1. Monoacylglycerols - as Components of Oils and Fats
Monoacylglycerols (or "monoglycerides") are esters of the trihydric alcohol glycerol in which only one of the hydroxyl groups is esterified with a long-chain fatty acid, and they can exist in three stereochemical forms.
Normally the 1-/3-isomers are not distinguished from each other and are termed 'α-monoacylglycerols', while the 2-isomers are β-monoacylglycerols. They tend to be minor components only of most plant and animal tissues, and indeed would not be expected to accumulate because their strong detergent properties would have a disruptive effect on membranes.
2-Monoacylglycerols are a major end product of the intestinal digestion of dietary fats in animals by the enzyme pancreatic lipase. They are taken up directly by the intestinal cells and converted to triacylglycerols via the monoacylglycerol pathway before being transported in lymph to the liver (see our web pages on triacylglycerols for further details). In addition, it is now recognized that 2-monoacylglycerols and 2-oleoylglycerol in particular have a signalling function in the intestines by activating a specific G-protein-coupled receptor GPR119, sometimes termed the ‘fat sensor’. When stimulated, this causes a reduction in food intake and body weight gain in rats and regulates glucose-stimulated insulin secretion. Oleoylethanolamide and 1-oleoyl-lysophosphatidylcholine act in the same manner, but 2-oleoylglycerol is the most abundant of the potential agonists.
Monoacylglycerols are catabolized in animal cells by the action of a monoacylglycerol lipase with formation of free fatty acids and glycerol. This enzyme is currently of considerable biological interest as it is highly expressed in aggressive human cancer cells and primary tumours. It appears that the resulting high lipolytic activity controls free fatty acid levels in cancer cells, and these feed into a diverse network of pro-tumourigenic signalling lipids, which promote migration, survival and tumour growth in vivo supporting malignancy.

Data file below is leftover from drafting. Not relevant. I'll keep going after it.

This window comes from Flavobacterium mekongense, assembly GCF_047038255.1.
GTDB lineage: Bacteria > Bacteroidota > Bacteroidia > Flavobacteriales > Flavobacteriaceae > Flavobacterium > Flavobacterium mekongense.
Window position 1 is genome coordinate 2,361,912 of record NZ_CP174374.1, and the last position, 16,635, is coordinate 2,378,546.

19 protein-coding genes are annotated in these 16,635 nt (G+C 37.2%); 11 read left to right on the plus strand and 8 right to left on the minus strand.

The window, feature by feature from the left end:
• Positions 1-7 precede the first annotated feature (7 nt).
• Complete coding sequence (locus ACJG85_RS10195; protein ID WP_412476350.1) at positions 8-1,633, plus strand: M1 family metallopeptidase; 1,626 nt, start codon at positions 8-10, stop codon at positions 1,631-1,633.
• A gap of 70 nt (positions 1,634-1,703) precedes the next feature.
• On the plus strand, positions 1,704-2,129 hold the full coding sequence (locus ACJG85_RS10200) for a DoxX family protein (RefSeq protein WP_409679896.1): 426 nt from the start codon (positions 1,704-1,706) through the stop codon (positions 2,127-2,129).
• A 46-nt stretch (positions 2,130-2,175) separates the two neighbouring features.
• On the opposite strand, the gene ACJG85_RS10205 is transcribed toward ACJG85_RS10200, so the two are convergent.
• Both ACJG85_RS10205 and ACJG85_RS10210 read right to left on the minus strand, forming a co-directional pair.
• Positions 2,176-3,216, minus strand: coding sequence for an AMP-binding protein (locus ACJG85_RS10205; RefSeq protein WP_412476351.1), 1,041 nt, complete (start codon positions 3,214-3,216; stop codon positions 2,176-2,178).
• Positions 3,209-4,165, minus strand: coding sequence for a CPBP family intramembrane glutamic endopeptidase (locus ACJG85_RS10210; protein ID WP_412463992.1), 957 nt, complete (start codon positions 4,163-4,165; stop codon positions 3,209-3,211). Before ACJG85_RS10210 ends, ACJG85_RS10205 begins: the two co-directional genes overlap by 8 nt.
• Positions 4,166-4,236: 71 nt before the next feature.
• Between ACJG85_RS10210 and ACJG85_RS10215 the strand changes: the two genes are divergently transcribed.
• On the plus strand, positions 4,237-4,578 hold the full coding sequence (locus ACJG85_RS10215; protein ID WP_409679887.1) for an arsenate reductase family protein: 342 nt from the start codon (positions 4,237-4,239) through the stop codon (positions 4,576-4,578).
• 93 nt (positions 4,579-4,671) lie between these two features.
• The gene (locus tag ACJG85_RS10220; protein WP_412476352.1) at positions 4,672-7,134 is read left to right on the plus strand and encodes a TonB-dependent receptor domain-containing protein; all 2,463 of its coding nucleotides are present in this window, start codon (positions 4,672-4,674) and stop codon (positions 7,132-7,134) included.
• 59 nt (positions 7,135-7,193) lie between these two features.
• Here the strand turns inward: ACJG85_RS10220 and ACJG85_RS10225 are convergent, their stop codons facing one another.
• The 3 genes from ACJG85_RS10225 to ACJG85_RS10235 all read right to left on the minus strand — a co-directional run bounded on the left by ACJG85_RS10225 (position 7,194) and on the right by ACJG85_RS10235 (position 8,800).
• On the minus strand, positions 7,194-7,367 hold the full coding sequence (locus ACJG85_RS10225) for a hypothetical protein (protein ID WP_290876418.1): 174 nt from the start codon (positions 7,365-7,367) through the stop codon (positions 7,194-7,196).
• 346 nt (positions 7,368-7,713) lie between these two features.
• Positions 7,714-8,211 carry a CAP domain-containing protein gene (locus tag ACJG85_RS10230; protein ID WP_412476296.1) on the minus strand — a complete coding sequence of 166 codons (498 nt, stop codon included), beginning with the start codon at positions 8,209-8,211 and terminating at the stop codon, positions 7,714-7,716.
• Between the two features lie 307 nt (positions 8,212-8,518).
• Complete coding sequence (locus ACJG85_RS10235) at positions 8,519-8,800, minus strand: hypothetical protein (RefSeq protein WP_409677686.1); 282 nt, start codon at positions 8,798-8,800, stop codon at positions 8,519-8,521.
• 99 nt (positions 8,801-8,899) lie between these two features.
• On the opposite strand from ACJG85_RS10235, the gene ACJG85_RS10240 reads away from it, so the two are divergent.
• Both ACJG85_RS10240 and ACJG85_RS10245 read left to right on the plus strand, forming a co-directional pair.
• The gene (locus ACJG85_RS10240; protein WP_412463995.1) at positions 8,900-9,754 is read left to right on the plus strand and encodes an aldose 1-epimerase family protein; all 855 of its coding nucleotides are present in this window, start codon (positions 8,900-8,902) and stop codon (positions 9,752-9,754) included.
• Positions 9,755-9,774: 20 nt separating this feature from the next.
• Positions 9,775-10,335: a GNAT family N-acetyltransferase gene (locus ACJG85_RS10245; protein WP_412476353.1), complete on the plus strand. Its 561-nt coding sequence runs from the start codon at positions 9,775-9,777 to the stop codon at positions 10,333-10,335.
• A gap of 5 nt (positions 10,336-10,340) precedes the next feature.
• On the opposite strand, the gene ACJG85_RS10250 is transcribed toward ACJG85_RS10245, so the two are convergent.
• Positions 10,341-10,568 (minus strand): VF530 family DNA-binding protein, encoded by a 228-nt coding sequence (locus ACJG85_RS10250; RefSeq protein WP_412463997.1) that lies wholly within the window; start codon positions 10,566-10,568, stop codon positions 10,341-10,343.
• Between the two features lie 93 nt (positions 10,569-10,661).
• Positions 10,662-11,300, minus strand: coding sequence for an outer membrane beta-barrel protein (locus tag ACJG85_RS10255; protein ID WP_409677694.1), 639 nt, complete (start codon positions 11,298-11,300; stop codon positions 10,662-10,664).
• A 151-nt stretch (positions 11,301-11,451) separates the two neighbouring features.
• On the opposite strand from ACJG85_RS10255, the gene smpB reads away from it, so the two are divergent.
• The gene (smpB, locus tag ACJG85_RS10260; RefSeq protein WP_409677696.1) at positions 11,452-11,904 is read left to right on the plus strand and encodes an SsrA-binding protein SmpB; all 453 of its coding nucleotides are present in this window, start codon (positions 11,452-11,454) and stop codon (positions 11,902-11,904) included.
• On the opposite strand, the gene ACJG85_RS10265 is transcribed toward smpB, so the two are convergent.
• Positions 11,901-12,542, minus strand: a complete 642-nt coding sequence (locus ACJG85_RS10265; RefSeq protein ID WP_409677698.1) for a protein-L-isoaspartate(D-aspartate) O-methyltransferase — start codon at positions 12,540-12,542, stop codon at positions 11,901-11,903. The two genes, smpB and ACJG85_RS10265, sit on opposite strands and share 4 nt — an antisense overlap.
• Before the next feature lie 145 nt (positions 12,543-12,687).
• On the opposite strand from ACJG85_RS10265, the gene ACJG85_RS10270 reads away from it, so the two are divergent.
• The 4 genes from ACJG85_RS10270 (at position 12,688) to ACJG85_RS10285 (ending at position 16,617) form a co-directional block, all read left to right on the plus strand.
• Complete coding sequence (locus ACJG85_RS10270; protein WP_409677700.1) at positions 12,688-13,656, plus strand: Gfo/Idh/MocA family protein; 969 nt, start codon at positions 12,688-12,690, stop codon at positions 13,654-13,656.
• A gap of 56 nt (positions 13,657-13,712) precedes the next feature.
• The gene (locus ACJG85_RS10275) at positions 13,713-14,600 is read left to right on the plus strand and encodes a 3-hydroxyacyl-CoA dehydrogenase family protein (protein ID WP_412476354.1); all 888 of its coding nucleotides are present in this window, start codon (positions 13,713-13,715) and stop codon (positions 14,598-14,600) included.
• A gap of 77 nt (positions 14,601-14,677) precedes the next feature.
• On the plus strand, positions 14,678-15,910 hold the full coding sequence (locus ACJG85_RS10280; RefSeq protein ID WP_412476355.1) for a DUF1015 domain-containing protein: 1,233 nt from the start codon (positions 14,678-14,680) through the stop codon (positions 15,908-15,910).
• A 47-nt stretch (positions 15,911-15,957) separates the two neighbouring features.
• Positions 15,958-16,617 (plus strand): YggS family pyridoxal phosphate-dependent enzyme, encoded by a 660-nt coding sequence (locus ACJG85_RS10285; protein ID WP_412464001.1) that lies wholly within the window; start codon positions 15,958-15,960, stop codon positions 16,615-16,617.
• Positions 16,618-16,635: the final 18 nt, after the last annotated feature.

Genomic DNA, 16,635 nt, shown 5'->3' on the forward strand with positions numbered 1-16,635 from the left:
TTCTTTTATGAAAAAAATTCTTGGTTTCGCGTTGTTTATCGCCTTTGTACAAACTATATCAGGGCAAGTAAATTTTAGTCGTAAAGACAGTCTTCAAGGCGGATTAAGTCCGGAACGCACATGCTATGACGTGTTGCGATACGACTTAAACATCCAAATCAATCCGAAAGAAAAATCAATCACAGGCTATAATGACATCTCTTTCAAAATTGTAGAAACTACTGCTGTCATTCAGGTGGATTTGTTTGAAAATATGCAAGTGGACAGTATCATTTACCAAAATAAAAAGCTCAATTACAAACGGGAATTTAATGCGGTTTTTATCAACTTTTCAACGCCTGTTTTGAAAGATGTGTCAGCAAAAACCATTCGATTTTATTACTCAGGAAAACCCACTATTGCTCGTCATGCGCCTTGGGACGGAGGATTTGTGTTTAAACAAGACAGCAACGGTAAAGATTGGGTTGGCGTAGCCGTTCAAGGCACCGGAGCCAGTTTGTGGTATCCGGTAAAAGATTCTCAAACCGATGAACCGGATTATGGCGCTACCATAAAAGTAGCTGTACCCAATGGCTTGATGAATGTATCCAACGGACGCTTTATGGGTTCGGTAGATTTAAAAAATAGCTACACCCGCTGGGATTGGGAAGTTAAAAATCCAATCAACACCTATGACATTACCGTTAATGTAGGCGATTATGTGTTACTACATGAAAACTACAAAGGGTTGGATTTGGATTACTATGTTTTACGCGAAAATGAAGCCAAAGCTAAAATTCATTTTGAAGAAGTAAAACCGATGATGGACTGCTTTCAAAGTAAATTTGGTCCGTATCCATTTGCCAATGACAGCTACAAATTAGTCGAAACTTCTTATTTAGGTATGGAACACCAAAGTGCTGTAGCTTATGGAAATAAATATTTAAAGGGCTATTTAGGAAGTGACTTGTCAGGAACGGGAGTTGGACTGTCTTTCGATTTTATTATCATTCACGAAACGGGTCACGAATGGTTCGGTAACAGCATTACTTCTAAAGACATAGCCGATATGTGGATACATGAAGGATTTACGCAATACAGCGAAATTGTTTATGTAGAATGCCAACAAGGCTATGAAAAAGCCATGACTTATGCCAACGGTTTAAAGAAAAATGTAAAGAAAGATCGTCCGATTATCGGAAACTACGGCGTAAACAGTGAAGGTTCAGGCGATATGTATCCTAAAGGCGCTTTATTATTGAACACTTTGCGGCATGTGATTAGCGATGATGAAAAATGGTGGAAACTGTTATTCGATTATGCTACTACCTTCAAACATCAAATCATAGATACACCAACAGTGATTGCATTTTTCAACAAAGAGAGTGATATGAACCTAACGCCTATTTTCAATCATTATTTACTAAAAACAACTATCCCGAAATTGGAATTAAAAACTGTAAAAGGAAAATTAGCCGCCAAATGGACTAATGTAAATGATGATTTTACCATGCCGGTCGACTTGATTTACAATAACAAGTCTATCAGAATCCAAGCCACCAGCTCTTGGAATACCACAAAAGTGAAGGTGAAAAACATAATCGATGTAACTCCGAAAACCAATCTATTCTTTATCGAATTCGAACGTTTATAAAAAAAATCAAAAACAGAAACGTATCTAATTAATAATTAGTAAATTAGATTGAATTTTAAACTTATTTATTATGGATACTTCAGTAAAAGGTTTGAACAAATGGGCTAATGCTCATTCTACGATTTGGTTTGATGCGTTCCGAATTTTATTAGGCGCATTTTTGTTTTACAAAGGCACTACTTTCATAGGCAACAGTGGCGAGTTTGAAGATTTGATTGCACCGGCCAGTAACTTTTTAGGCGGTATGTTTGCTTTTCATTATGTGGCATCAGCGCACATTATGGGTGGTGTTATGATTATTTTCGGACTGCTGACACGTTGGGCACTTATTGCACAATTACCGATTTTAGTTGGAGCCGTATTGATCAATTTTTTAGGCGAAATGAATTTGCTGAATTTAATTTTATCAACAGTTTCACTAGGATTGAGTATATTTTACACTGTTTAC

Monoacylglycerols undergo acyl migration very rapidly indeed to form a mixture that contains more than 80% of the 1-/3-form. They can be stabilized and purified by chromatography on adsorbents impregnated with boric acid, provided that great care is taken. It is more usual to analyse them as a 'total' monoacylglycerol fraction isolated by TLC by gas chromatography of the methyl ester derivatives of the fatty acid components.
From a technological standpoint, synthetic monoacylglycerols are important as constituents of commercial detergents. Monoolein has become one of the most important lipids in the fields of drug delivery, emulsion stabilization and protein crystallization.
2-Arachidonoylglycerol is mainly a product of phosphatidylinositol catabolism, and is important in animal tissues as an endogenous ligand for cannabinoid receptors, i.e. it is an endocannabinoid (like anandamide). It was first detected in brain, where it occurs at levels of nmol/g tissue, but it is now known to be present in many other organs. As a neutral lipophilic molecule, it is possible that 2-arachidonoylglycerol can diffuse freely through membranes to reach the sites of activity, since no active transport system has been identified to date. It is important as a biologically active lipid in its own right but also as a precursor of other bioactive lipids.
As with anandamide, 2-arachidonoylglycerol is synthesised upon demand from phospholipid precursors in cell membranes, probably in raft microdomains, in response to a rise in intracellular calcium levels. Biosynthesis can occur by two routes. Diacylglycerols generated from phosphatidylinositol by the action of phospholipase C are hydrolysed by a calcium-dependent sn-1 specific diacylglycerol lipase to yield 2-arachidonoylglycerol. Phosphatidylinositol 4,5-bisphosphate is the primary precursor in neurons. In an alternative but less likely pathway, a specific phospholipase A1 may act upon phosphatidylcholine to generate 2-arachidonoyl-lysophosphatidylcholine, which is in turn acted upon by a lysophospholipase C to produce 2-arachidonoylglycerol.